Quantum Cryptographic Networking?

May 20th, 2009 by · 2 Comments

Metro fiber specialist abvt and security/defense consultant QinetiQ have announced that they will work together to advance network based quantum cryptography.  Quantum cryptography relies on a principle of quantum physics which says that if you measure something you change it.  In terms of use in communications, the dream of quantum cryptography is that you can't eavesdrop without being detected - via any method.  If you're not a physicist, it's obscure and counter-intuitive, and really cool (at least for me).  Add it to fiber networking, and what you have is the ability to build a link that is completely and totally secure.

Now, for most applications, this is actually not terribly useful.  That's because modern cryptography is already darn good, it simply isn't the weak link.  Hackers don't spend time breaking decryption algorithms, only researchers do that.  Hackers spend time taking advantage of human error - either by programmers or by users - because humans make so many of them.  But governments love this sort of thing, since they like to think they have the people side of security licked.  Well also because they may have (or simply dream of having) the stockpiled resources to attack encrypted streams directly, so they fear others have or seek the same capability.

Why Abovenet?  Well for one thing, the work is going on in London where Abovenet has a dense network.  And for another, when it comes to quantum cryptographic networks, we are still talking about slow speeds over metro distances.  Only recently researchers managed to achieve 10Mbps over a distance of 20km, which was a huge leap from 10kbps.  So we aren't talking about a secure telepresence hotline between Washington and Moscow here.  More like a single video feed across town over a metro ring.  I don't quite understand where the speed and distance limitations come from, but obviously they are working on it.  Other than that, I don't know what Abovenet gets out of this except a relationship with a defense contractor and some good PR - but maybe that's plenty.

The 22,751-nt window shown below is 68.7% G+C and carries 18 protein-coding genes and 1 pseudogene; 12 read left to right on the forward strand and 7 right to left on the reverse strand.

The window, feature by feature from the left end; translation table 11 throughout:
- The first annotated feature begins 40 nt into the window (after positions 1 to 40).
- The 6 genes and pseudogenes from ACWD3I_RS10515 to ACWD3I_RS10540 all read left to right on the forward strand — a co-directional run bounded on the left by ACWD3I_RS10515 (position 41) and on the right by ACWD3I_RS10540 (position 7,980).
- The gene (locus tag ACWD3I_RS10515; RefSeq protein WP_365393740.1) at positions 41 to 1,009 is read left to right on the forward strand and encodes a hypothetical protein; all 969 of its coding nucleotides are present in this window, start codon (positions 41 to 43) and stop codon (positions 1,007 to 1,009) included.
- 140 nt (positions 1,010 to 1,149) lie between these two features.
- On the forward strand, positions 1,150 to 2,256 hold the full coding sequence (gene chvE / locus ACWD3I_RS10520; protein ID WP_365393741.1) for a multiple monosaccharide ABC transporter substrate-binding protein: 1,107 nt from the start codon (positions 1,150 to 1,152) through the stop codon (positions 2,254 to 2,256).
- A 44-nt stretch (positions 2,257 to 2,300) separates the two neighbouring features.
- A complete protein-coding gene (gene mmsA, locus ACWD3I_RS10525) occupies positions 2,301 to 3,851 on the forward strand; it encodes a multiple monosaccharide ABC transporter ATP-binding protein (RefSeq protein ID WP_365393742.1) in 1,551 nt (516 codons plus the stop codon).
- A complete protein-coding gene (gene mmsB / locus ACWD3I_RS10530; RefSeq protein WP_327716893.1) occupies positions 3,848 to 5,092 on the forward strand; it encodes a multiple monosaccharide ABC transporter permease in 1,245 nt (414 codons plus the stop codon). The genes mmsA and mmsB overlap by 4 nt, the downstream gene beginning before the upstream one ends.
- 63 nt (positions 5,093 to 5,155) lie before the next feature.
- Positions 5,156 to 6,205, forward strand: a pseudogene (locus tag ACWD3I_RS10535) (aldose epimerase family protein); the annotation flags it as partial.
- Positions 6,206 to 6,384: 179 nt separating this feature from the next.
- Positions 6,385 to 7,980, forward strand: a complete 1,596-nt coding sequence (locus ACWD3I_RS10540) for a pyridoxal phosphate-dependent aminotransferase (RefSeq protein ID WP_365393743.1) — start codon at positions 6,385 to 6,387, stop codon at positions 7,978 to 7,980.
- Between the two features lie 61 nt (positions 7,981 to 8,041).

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Categories: Internet Traffic · Metro fiber

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2 Comments So Far


  • Dan Caruso says:

    Quantum physics is a hobby of mine. Sick, huh? The physics behind Quantum Cryptographic are truly mind-boggling. You might recall my post on Quantum Teleportation. Another application is Quantum Computing. Since the abacus, computer science has not changed. It is all about ones and zeros. However, quantum computing will enable a whole new computer science–one that will take a generation or two of human to grasp. It is not about 1’s and 0’s, it is about “qubits” (short for quantum bits) which take on the states of 1s and 0s and in between all at the same time.

    Entanglement is the physical phenomenon. It is not theory. It is experimentally demonstrated.

    Quantum Cryptographic is not simply a more advanced way of encrypting. Since the day’s of Julius Ceasar’s cyphers, encryption has been about hard to break codes or math problems. Today’s encryption only works because of how hard math problems are to solve–and we don’t have powerful enough computers to solve them. Quantum Computer ironically will be able to solve these math problems with ease, making all of today’s encryption immediately obsolete. But Quantum Encryption will be one step ahead–by not relying on passing along an encrypted code. Instead, entanglement is used to sidestep the need to “communicate” the full message.

    Interest, huh?

  • Interesting post Rob as well as comment by Dan. I’d also like to share what I know about Quantum Cryptographic Networking:

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